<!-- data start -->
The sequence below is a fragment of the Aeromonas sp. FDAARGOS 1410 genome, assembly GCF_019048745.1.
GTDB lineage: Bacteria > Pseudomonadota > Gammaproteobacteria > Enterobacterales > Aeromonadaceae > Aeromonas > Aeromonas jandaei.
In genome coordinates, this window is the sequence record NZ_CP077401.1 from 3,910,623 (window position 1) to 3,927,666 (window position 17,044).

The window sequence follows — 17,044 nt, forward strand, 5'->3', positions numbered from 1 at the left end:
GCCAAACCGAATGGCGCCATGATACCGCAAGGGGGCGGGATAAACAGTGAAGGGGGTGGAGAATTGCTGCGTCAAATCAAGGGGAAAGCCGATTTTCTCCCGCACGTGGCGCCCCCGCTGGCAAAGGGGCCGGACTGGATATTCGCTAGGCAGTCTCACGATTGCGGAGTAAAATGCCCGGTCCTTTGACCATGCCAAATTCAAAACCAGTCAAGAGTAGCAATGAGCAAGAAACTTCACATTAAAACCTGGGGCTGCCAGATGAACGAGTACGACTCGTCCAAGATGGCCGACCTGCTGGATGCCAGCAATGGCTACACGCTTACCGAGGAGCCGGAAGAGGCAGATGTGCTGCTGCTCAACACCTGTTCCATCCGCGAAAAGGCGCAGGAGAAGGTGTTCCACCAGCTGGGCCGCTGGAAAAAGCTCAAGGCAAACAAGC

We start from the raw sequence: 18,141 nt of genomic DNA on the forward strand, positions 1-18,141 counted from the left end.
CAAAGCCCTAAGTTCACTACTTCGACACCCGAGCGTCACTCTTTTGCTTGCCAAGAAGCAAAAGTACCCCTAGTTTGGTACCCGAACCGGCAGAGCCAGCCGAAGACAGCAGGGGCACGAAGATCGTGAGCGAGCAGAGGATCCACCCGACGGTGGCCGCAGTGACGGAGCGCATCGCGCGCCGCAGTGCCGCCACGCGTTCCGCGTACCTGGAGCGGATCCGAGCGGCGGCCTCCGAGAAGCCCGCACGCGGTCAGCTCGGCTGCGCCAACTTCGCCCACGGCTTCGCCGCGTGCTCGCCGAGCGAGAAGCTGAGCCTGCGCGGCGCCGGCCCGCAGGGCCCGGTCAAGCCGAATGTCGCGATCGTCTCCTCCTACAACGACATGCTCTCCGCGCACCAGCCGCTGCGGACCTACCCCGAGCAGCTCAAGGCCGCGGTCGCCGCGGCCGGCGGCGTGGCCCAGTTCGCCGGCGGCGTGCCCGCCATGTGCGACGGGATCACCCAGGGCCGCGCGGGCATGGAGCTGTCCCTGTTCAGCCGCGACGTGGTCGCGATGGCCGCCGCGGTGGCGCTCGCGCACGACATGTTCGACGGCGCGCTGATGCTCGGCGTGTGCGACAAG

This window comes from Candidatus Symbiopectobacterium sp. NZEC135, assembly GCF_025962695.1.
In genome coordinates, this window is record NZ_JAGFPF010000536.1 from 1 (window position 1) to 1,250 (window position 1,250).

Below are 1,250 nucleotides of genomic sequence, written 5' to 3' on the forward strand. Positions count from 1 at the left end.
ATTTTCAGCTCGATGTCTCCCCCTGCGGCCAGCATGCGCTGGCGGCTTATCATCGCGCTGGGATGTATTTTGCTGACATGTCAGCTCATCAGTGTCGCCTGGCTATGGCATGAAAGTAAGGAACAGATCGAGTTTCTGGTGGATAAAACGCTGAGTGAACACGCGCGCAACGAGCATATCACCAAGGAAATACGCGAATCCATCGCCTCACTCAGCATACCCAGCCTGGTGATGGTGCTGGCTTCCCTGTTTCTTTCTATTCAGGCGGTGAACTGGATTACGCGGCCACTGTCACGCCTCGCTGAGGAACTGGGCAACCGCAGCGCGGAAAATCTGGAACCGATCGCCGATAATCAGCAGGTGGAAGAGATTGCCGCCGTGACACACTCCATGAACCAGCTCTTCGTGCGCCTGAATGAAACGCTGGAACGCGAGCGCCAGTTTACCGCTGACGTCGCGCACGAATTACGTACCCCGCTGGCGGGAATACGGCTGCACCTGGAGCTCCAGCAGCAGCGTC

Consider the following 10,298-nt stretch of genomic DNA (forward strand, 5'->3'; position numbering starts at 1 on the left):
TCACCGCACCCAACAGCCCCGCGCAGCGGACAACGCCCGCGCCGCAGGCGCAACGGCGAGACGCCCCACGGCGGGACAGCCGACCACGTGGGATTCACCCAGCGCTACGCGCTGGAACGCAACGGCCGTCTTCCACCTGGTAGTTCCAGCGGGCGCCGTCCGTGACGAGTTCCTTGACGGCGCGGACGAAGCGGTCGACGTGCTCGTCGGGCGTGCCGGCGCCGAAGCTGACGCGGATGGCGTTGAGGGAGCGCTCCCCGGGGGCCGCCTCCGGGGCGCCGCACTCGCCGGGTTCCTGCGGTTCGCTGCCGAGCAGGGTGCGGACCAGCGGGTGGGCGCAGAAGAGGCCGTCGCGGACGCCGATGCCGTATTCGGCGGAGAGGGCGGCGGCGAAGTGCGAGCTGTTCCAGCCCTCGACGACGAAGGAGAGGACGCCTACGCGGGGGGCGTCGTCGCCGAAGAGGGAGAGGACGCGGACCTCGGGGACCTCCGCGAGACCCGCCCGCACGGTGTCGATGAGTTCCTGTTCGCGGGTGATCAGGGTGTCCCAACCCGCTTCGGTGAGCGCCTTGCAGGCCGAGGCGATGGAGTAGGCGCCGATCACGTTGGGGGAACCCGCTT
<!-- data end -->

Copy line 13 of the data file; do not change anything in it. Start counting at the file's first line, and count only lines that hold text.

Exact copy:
TCACCGCACCCAACAGCCCCGCGCAGCGGACAACGCCCGCGCCGCAGGCGCAACGGCGAGACGCCCCACGGCGGGACAGCCGACCACGTGGGATTCACCCAGCGCTACGCGCTGGAACGCAACGGCCGTCTTCCACCTGGTAGTTCCAGCGGGCGCCGTCCGTGACGAGTTCCTTGACGGCGCGGACGAAGCGGTCGACGTGCTCGTCGGGCGTGCCGGCGCCGAAGCTGACGCGGATGGCGTTGAGGGAGCGCTCCCCGGGGGCCGCCTCCGGGGCGCCGCACTCGCCGGGTTCCTGCGGTTCGCTGCCGAGCAGGGTGCGGACCAGCGGGTGGGCGCAGAAGAGGCCGTCGCGGACGCCGATGCCGTATTCGGCGGAGAGGGCGGCGGCGAAGTGCGAGCTGTTCCAGCCCTCGACGACGAAGGAGAGGACGCCTACGCGGGGGGCGTCGTCGCCGAAGAGGGAGAGGACGCGGACCTCGGGGACCTCCGCGAGACCCGCCCGCACGGTGTCGATGAGTTCCTGTTCGCGGGTGATCAGGGTGTCCCAACCCGCTTCGGTGAGCGCCTTGCAGGCCGAGGCGATGGAGTAGGCGCCGATCACGTTGGGGGAACCCGCTT